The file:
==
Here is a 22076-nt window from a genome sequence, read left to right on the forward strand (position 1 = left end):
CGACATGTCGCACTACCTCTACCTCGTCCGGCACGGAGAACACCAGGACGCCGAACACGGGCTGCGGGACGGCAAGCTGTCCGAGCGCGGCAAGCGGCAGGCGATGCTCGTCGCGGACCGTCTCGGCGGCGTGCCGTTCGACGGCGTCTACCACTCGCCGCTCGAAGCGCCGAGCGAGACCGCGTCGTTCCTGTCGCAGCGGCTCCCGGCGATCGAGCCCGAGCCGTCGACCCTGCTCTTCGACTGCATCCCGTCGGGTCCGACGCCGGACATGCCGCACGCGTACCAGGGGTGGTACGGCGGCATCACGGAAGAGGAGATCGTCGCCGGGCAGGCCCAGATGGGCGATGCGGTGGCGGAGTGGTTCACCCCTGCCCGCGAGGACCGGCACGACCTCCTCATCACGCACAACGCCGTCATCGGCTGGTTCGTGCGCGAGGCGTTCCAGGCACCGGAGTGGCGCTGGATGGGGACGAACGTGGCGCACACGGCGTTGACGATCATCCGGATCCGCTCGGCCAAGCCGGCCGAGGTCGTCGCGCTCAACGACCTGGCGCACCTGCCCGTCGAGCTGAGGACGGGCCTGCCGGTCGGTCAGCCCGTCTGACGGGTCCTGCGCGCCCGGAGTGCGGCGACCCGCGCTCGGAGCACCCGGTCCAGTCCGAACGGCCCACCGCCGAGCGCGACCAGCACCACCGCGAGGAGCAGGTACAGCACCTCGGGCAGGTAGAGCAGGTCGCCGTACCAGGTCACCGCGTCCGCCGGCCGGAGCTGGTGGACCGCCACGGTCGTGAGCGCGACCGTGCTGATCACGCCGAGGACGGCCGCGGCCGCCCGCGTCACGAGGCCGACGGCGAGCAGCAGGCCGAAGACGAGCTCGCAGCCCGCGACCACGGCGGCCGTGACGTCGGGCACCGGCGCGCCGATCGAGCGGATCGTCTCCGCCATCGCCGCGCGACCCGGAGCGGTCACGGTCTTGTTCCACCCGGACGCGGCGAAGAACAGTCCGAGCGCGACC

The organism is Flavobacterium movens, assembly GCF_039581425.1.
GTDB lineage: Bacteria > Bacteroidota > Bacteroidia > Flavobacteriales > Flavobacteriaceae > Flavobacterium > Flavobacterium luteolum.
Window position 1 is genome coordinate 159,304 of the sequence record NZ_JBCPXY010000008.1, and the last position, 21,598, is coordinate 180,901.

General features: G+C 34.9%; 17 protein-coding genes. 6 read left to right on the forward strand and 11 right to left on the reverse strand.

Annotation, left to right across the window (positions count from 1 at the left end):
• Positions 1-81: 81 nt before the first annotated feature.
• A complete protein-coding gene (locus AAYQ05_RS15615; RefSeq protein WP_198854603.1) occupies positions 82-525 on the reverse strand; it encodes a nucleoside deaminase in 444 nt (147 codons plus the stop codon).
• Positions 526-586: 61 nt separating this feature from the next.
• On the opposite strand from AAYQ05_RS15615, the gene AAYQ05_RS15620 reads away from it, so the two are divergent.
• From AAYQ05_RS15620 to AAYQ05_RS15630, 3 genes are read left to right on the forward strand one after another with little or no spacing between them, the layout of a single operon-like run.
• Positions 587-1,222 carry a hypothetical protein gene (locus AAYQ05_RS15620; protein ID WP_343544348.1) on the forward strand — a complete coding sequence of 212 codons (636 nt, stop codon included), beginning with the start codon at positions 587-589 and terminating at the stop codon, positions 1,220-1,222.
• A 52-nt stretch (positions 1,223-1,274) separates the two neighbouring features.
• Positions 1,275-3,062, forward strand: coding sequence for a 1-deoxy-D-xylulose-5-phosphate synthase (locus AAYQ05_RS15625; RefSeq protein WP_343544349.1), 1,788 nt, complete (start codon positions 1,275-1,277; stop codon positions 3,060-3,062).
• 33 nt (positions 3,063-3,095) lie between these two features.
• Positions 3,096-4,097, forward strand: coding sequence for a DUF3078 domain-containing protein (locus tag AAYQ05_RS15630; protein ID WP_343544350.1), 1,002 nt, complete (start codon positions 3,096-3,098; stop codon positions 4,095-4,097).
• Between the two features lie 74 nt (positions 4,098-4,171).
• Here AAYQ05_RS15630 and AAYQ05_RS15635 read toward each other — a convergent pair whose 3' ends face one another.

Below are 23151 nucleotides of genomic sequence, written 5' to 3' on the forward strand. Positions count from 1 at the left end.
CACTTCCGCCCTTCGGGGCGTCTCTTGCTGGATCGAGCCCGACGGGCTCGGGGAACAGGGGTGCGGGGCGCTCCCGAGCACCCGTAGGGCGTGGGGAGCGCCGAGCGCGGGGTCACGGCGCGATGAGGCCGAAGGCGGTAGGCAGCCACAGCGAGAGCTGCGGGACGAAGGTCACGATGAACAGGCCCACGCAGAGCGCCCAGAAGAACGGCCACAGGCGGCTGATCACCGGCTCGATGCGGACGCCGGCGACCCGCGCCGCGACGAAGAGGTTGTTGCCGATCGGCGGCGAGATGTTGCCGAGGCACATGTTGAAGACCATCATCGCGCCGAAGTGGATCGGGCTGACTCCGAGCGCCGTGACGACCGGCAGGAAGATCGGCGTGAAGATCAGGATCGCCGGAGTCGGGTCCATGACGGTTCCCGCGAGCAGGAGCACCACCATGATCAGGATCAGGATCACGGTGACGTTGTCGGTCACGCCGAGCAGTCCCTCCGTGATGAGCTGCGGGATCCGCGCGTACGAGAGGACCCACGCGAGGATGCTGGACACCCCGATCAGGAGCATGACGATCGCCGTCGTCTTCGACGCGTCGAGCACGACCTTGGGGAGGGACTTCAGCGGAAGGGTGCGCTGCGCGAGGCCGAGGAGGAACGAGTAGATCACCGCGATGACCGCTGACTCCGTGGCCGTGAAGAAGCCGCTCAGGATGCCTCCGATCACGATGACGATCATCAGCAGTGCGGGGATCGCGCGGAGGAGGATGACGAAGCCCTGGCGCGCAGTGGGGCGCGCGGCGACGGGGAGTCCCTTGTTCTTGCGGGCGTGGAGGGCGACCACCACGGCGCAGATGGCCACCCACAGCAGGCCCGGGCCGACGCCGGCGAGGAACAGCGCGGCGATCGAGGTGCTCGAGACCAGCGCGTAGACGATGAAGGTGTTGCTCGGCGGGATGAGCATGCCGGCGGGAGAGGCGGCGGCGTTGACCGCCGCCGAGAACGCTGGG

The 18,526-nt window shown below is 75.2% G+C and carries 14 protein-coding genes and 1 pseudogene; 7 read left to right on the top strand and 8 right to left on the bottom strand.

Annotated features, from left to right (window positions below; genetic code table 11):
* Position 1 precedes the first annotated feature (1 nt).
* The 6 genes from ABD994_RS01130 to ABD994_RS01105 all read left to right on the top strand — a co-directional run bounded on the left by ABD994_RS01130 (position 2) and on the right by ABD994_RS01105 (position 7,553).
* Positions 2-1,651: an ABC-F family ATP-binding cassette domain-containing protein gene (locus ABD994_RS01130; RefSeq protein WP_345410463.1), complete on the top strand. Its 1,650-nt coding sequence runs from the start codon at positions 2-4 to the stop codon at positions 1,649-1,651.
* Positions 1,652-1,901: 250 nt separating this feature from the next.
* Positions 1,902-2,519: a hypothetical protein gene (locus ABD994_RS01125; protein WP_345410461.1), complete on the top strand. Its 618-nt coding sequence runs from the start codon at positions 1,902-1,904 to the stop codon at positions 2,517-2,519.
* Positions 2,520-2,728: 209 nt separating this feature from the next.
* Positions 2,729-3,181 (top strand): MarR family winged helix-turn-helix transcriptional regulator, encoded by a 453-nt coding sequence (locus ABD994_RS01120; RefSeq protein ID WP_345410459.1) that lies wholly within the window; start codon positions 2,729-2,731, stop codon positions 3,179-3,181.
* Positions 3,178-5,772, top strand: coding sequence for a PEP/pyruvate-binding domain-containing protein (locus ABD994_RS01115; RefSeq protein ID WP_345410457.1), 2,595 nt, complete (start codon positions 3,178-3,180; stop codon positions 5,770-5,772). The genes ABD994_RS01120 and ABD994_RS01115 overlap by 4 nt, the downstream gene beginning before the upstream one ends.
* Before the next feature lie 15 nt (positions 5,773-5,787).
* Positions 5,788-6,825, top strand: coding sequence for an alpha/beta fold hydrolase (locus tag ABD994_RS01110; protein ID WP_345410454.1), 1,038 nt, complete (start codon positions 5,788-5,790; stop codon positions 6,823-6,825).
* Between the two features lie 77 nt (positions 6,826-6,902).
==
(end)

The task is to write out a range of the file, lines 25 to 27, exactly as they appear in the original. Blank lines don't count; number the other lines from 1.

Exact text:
* The 6 genes from ABD994_RS01130 to ABD994_RS01105 all read left to right on the top strand — a co-directional run bounded on the left by ABD994_RS01130 (position 2) and on the right by ABD994_RS01105 (position 7,553).
* Positions 2-1,651: an ABC-F family ATP-binding cassette domain-containing protein gene (locus ABD994_RS01130; RefSeq protein WP_345410463.1), complete on the top strand. Its 1,650-nt coding sequence runs from the start codon at positions 2-4 to the stop codon at positions 1,649-1,651.
* Positions 1,652-1,901: 250 nt separating this feature from the next.